The violence and vindictiveness of the language were designed to have a dramatic effect on readers, and the reproduction of the tone of the original is the central challenge in an English translation, particularly as readers of English are so accustomed to the use of strong language in contemporary literature, drama and cinema. Mac Con Iomaire and Robinson have risen to the challenge, while remaining faithful to the cultural context of the original Irish.
Graveyard Clay is a very precise rendering of the speech patterns and earthy vocabulary of Ó Cadhain’s Connemara characters, employing a rich but markedly non-regional form of English. Apart from usages such as “Faith then . . . ” (as a translation of “M’anam go . . . ” or “M’anam muise”) and “Musha” (for “Muise”), which is explained in a footnote, and a number of examples of structures based on the Irish-language copula (“It’s her daughter has left me here twenty years before my time” for “A hinín a d’fhága anseo mé fiche bliain roimh an am”), the translation does not attempt to reproduce the syntax or phonology of Irish-English as it may have been spoken in 1940s Galway. With the single exception of “boreen” (for “bóithrín”), the translation eschews borrowings from Irish which were common and still exist in rural Galway dialects of English.
The decision not to translate names (retaining the Irish spelling and genitive structure Caitríona Pháidín, for example) and the decision to retain the Irish-language structure of certain place names (the Glen of the Pasture for Gleann na Buaile, Wood of the Lake for Doire Locha) are strategies adopted to draw attention to linguistic differences rather than eliding them.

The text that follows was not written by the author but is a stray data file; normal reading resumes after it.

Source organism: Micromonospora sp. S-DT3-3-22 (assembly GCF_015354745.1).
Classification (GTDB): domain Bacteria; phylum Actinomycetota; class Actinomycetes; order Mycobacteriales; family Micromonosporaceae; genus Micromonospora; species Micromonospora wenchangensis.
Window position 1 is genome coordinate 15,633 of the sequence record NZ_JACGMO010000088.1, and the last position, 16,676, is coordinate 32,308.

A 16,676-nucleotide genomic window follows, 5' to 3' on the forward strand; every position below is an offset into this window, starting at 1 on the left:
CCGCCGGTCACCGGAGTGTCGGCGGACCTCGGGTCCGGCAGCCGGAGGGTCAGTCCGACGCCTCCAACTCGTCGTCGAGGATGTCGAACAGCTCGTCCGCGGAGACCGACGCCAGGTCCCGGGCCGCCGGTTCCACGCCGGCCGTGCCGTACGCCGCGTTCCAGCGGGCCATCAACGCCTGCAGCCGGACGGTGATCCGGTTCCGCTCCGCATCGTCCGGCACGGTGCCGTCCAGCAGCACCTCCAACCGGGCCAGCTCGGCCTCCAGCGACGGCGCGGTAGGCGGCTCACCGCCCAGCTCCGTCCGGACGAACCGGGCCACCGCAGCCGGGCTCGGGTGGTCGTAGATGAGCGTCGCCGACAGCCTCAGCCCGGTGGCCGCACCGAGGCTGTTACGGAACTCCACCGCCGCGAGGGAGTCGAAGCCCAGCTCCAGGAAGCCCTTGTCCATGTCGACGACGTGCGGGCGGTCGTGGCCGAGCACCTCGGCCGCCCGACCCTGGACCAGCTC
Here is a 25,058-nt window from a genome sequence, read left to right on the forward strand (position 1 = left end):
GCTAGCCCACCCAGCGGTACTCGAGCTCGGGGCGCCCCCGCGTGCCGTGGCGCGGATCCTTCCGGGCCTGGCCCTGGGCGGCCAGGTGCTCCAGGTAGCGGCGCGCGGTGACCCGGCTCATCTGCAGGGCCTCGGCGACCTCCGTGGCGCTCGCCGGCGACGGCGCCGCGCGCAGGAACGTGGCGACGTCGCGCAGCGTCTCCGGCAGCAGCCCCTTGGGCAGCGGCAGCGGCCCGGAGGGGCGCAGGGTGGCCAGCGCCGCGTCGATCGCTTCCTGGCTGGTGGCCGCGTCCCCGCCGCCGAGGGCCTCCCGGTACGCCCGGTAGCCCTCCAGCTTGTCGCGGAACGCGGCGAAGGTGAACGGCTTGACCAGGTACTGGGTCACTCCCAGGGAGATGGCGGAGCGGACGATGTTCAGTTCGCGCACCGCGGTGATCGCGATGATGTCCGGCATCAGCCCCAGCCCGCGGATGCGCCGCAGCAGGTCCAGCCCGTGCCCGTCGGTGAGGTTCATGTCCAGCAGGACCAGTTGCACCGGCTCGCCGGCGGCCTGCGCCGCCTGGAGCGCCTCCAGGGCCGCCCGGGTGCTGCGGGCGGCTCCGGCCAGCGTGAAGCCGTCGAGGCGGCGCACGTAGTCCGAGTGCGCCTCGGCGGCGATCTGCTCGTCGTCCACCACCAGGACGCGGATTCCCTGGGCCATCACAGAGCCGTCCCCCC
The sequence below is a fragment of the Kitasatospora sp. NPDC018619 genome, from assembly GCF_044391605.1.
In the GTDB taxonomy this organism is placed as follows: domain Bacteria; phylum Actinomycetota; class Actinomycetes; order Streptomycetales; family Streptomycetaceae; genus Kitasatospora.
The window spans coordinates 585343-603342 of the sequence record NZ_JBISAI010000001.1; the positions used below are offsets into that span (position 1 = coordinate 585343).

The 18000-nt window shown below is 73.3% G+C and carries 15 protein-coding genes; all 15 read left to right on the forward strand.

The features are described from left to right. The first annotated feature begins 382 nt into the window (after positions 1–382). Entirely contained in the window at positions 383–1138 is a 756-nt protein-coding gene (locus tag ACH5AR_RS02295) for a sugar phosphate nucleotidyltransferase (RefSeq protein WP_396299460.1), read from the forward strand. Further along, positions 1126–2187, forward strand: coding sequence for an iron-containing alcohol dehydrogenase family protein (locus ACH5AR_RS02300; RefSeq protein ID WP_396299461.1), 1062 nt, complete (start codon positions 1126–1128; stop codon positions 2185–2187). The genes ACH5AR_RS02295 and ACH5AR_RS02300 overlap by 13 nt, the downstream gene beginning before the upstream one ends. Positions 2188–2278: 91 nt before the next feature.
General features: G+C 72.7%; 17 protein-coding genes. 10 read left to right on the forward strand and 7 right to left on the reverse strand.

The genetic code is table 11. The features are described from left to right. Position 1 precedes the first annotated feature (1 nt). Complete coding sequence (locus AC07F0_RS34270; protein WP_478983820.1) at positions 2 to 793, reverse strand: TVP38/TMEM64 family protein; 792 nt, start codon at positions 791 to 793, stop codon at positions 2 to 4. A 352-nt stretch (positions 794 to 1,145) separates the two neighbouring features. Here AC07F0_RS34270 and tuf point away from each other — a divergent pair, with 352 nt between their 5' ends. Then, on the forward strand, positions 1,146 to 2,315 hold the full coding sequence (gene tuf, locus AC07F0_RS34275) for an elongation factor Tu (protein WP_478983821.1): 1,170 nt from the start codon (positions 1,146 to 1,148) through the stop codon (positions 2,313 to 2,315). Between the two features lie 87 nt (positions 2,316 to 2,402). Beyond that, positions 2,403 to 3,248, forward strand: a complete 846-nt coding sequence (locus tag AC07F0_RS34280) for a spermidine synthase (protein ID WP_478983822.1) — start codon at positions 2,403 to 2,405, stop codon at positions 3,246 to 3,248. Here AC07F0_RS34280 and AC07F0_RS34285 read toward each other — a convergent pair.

The translation of invective is always challenging and Mac Con Iomaire and Robinson have opted for literal translations of the many derogatory terms used by Ó Cadhain’s characters. While most of the English terms chosen are very effective, the full force of the original is lost in certain instances, as in the regular use of “pussface” for “‘smuitín”, a derogatory term based on “smut”, sulky expression or huff, and the use of “bitch” for the stronger “raicleach”, a violent, overbearing, brawling woman.
As characters speak and interrupt each other without introduction in Cré na Cille, readers rely on consistency in mode of address and on repetition of particular phrases and pet topics to differentiate between them. The translation is very successful in this respect. The highly stylised passages at the beginning of certain sections of the book, where the Trump of the Graveyard speaks out as from the clay itself, requires a very different style, more poetic and sonorous than the voices of the dead.